This story was originally published in the April/May 2015 issue of Chattanooga Magazine.
More than just a place to turn for a hot meal, Chattanooga Community Kitchen (CCK) has been providing the homeless community with customized care and services for over 30 years.
Mission-minded from their humble beginning, the CCK began in 1982 when seven area churches collaborated to better meet the needs of the growing homeless population in Chattanooga, who would often knock on the churches’ doors seeking food and shelter. They began organizing a basic meal program that operated out of one of the church’s basements.
After securing their first building in 1986 at 727 East 11th Street, CCK was able to expand their operation beyond providing food. Two night shelters, St. Matthew’s Shelter for Men and St. Catherine’s Shelter for women and children were acquired, both of which are still operating today.
Two years later, the Hamilton County Health Department created the Homeless Heath Care Center, a program that offers a full range of treatments for the homeless specifically. First housed in the central CCK building, it moved to an adjacent building on 11th Street in 1994 after it outgrew the original space. The CCK also began receiving grants from the Department of Housing and Urban Development (HUD) in order to create more specific programs to help homeless individuals get back on their feet. So while the name Chattanooga Community Kitchen sounds more food-focused, its goals and impact are much more far-reaching.
“The meals are just the beginning, they fulfill a direct and immediate need,” says CCK Executive Director Jens Christensen. “Our mission is to provide services to help people escape homelessness. We want to ultimately help them find permanent housing and put them on a path towards self-sufficiency.”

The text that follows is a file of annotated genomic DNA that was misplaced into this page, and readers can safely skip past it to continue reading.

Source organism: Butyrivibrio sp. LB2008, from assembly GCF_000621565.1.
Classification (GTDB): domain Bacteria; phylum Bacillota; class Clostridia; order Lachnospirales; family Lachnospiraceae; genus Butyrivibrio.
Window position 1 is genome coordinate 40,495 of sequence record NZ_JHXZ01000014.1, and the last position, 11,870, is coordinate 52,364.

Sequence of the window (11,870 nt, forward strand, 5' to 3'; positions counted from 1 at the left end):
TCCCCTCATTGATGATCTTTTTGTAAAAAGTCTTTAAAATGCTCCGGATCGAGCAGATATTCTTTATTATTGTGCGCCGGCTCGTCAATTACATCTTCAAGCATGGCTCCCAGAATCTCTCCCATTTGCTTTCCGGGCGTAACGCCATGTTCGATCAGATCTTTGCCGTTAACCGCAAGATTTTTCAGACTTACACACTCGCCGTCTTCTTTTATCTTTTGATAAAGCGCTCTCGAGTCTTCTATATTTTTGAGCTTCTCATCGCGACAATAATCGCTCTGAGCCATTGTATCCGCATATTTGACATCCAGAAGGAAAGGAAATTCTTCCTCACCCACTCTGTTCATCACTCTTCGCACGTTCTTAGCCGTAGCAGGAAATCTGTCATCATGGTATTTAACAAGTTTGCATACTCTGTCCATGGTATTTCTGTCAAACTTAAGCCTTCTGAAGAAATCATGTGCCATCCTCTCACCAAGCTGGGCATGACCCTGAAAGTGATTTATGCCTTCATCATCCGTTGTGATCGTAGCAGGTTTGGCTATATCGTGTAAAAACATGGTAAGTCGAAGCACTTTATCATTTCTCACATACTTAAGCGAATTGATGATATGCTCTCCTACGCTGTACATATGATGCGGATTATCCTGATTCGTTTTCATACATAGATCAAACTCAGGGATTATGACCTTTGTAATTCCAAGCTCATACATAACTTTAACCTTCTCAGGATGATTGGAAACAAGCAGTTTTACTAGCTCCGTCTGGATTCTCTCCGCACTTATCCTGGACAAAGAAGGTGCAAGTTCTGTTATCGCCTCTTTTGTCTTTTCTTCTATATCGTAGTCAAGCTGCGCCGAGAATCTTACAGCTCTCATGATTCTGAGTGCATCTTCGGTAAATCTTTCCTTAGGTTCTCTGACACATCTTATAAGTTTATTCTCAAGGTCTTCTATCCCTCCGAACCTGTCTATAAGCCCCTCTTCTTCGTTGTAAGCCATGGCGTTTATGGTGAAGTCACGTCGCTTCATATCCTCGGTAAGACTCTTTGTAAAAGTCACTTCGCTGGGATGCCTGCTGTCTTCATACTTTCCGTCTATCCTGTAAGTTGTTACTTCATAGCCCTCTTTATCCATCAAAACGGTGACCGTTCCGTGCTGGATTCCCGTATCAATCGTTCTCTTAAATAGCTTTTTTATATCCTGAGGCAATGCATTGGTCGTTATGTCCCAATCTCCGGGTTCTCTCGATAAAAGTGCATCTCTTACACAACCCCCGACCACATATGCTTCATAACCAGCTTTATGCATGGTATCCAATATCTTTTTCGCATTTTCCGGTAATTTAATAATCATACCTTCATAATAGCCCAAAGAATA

Named Executive Director in June of 2014, Christensen has held several roles at the Chattanooga Community Kitchen since he began working there in 2004 and has witnessed the organization’s incredible growth.
Currently, the CCK offers three meals a day, having served a total of 182,762 meals in 2014. Adjacent to the kitchen is the day center. This area includes bathroom and shower facilities, phone and mail services, interview rooms, and a common area where people can socialize and coordinate services. Also located in the day center is the foot care program. Volunteer nurses from the University of Tennessee at Chattanooga hold clinics throughout the year that provide cleaning and medical services to the feet of the homeless. Last year, over 960 individuals were served through 47 foot care clinics.
Typically open from 7 a.m. to 5 p.m., CCK also operates as a 24-hour shelter during cold weather months to ensure that everyone has a safe and warm place to sleep at night. In addition to these services, it runs three case management programs that focus on long-term solutions to homelessness: a job skills program (HELP II), the Supplemental Assistance for Facilities to Aid the Homeless (SAFAH), and the Family Housing and Learning Center (FHLC).